Referring to an article in the Telegraph of 02 June (p13), titled "Time for Debate About the Nuclear Option", John Barilaro states that there are 50 nuclear reactors under construction around the world, and 450 in operation in 31 countries, including the UK. What has happened here, why are we not converting energy from uranium into much needed power too?
Our world, including Australia, now needs more power than ever before, to run our energy hungry way of life, much of it precipitated by climate change. (Higher temperatures, lower temperatures, drought)
Yet at the same time we are faced with phasing out our main source of power, coal fired power stations, because of our very real concerns over global warming.
We all want ENERGY SECURITY and a SAFE CLIMATE, and at the same time we are faced with discontinuing the conversion of energy by combustion. (coal, CSG, oil,).
Although there are other sources of energy (solar, in various forms, wind, hydro, plant derived alcohols, geothermal, tidal, to name a few) only nuclear appears capable of converting enough energy into power to reliably and economically satisfy these two essential needs of our civilisation, once coal is phased out. (power without greenhouse gas emissions - presently coal provides most of our electric power)
Nuclear reactors could also provide enough heat for large scale desalination to provide water for agriculture, and at the same time produce electric power. This requires a lot of high intensity heat, and to get a handle on the power of uranium, it has been estimated that with efficient conversion processes in a breeder reactor, one kilogram of uranium can convert as much heat as 3000 tonnes of coal.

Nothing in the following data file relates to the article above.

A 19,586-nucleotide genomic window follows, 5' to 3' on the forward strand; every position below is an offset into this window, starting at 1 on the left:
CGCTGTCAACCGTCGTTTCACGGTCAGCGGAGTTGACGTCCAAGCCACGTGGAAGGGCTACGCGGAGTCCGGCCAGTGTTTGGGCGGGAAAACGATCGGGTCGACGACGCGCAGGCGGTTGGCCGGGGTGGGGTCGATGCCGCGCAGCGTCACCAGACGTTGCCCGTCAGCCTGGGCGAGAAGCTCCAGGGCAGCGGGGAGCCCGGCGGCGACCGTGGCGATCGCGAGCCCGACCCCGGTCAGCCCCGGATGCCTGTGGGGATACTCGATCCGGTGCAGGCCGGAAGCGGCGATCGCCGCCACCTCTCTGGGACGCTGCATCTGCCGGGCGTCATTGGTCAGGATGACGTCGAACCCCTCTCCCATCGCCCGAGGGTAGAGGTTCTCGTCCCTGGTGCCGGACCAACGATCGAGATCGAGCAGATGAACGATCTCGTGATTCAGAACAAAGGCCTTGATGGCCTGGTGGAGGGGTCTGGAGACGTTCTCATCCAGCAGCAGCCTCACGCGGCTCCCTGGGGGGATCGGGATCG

To quote the Union of Concerned Scientists in UK recently, "Nuclear's problems of waste, cost and safety are trivial compared to the threat of unmitigated global warming."
The present lack of planning in Australia appears to be leading to a less than reliable power situation, with escalating cost of power and unsightly wind turbines in many places. It is a bit like a modern day gold rush, with little planning and the only certainty is higher power prices. If we don't face our power problems shortly, we may endure some uncomfortable times in the near future.
Like John Barilaro, I think it is time to seriously consider the Nuclear Option.
Raymond McLaren, Moonbi
This writer is not a climate denier, but things have to be specific. Australia is considered to be in the high bracket of pollution, based on population. Compare this to the USA with only a slightly larger area but a population 14 times greater. With 14 times more motor vehicles, trucks, planes and coal fired power stations, but allowing with some nuclear power station could be only 13 times polluter but to go worldwide it could show Australia probably is polluting about 0.001 per cent of the total greenhouse gases worldwide.
Sure we have to do out part but we are actually suffering from the rest of the world.
Colin Macpherson, Tamworth